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Thursday, 25 June 1914


Senator McCOLL (Victoria) (VicePresident of the Executive Council) . - I do not propose to follow the constitutional arguments, interesting, though they may be, that have been advanced, although there are any number of eminent men who could be quoted on the other side. A great deal of nonsense is being talked about the rights, of the Senate being taken away, and so forth; but, as a matter of fact, the Constitution is working exactly as its founders; anticipated and intended. To establish a Federal form of government the small States had to be brought into the Union, and in order that they might not be overborne by the larger States, equal representation in the Senatewas provided. On the other hand, in order to obviate the possibility of thesmall States dominating the other Chamber, which is the superior branch of the Legislature - holding, as it does, the control of the purse, and being vested with the power of making and unmaking Ministries - a safety-valve had to be provided, namely, that of the double dissolution. When Parliament becomes unworkable, the provision relating to the double dissolution comes into operation. Nobody can say that this Parliament is workable, and, therefore, effect is being given to the Constitution by sending both branches of it to the electors. For a party which mouths its love and affection for the people to exhibit such reluctance to face the electors as is exhibited by my honorable friends opposite, is very amusing indeed. However, I will not pursue that phase of the subject further. I wish, however, to call attention to one or two remarks made by Senator de Largie. He stated that the present Government had stopped works all over the country, and had thus created unemployment. I desire to show how incorrect is his statement. Let me take the case of the construction of the transcontinental railway, with a view to showing whether the Government have created unemployed. The Fisher Government controlled that line 284 days, and employed, on an average, 429 men; whereas the Cook Government controlled it 331 days, and employed, on an average, 851 men, or a little more than double the number. In the matter of platelaying, the Fisher Government laid 18 miles, at the rate of fifteen days per mile. The Oook Government laid 163 miles, at the rate of two days per mile. The Fisher Government surveyed 86 miles, at the rate of three days per mile; whereas the Cook Government surveyed 391 miles, at the rate of 1 mile per day.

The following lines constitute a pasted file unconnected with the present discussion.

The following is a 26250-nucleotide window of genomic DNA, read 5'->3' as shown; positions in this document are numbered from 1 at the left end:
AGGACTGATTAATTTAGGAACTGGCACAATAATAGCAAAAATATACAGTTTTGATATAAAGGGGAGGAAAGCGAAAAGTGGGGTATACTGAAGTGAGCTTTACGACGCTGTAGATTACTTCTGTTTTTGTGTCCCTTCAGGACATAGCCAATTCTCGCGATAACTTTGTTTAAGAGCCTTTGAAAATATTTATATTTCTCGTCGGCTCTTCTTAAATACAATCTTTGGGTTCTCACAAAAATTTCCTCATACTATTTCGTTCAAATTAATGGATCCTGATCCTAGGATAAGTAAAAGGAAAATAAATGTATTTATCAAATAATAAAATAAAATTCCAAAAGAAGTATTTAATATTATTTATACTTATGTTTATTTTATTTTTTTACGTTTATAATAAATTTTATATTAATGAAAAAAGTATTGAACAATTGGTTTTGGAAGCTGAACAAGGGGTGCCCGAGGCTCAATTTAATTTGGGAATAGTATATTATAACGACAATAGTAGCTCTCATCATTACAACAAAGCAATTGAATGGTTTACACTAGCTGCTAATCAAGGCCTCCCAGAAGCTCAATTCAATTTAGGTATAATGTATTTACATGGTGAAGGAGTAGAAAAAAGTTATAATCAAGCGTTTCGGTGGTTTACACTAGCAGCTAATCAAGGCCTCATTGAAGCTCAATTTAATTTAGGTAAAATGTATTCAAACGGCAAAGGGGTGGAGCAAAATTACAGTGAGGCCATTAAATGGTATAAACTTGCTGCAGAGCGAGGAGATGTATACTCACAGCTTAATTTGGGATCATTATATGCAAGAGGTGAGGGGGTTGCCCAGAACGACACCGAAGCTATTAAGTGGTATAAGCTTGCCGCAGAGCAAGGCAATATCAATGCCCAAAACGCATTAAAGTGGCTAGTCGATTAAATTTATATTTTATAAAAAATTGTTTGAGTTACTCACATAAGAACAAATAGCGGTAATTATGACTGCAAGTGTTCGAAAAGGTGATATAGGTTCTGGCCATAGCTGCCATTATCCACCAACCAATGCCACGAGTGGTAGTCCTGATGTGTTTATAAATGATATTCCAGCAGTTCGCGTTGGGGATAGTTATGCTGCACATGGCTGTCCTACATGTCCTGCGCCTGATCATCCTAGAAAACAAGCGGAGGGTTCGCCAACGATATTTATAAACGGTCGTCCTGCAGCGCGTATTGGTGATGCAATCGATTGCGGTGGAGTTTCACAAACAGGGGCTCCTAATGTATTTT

Senator de Largie - So far as the survey is concerned, it is well known that before the late Government relinquished office the Western Australian end of the line had been surveyed for 100 miles, and on a new route at that.


Senator McCOLL - These figures have been made up carefully by the Department, and their accuracy cannot be challenged.


Senator de Largie - I challenge it. I know the country. They are utterly wrong.